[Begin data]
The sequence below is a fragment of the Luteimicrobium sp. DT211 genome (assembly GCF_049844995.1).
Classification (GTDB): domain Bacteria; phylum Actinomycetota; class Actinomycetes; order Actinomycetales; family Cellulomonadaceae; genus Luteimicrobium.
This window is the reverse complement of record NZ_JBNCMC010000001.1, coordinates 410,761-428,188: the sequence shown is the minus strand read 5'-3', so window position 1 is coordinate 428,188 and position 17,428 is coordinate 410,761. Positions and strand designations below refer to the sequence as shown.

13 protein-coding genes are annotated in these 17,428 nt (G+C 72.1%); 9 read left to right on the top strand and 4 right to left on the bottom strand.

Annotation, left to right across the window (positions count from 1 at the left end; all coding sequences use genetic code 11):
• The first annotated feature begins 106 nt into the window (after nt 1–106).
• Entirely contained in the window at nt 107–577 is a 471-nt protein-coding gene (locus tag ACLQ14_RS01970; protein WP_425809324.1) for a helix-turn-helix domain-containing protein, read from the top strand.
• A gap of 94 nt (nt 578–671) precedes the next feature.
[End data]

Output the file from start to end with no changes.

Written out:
The sequence below is a fragment of the Luteimicrobium sp. DT211 genome (assembly GCF_049844995.1).
Classification (GTDB): domain Bacteria; phylum Actinomycetota; class Actinomycetes; order Actinomycetales; family Cellulomonadaceae; genus Luteimicrobium.
This window is the reverse complement of record NZ_JBNCMC010000001.1, coordinates 410,761-428,188: the sequence shown is the minus strand read 5'-3', so window position 1 is coordinate 428,188 and position 17,428 is coordinate 410,761. Positions and strand designations below refer to the sequence as shown.

13 protein-coding genes are annotated in these 17,428 nt (G+C 72.1%); 9 read left to right on the top strand and 4 right to left on the bottom strand.

Annotation, left to right across the window (positions count from 1 at the left end; all coding sequences use genetic code 11):
• The first annotated feature begins 106 nt into the window (after nt 1–106).
• Entirely contained in the window at nt 107–577 is a 471-nt protein-coding gene (locus tag ACLQ14_RS01970; protein WP_425809324.1) for a helix-turn-helix domain-containing protein, read from the top strand.
• A gap of 94 nt (nt 578–671) precedes the next feature.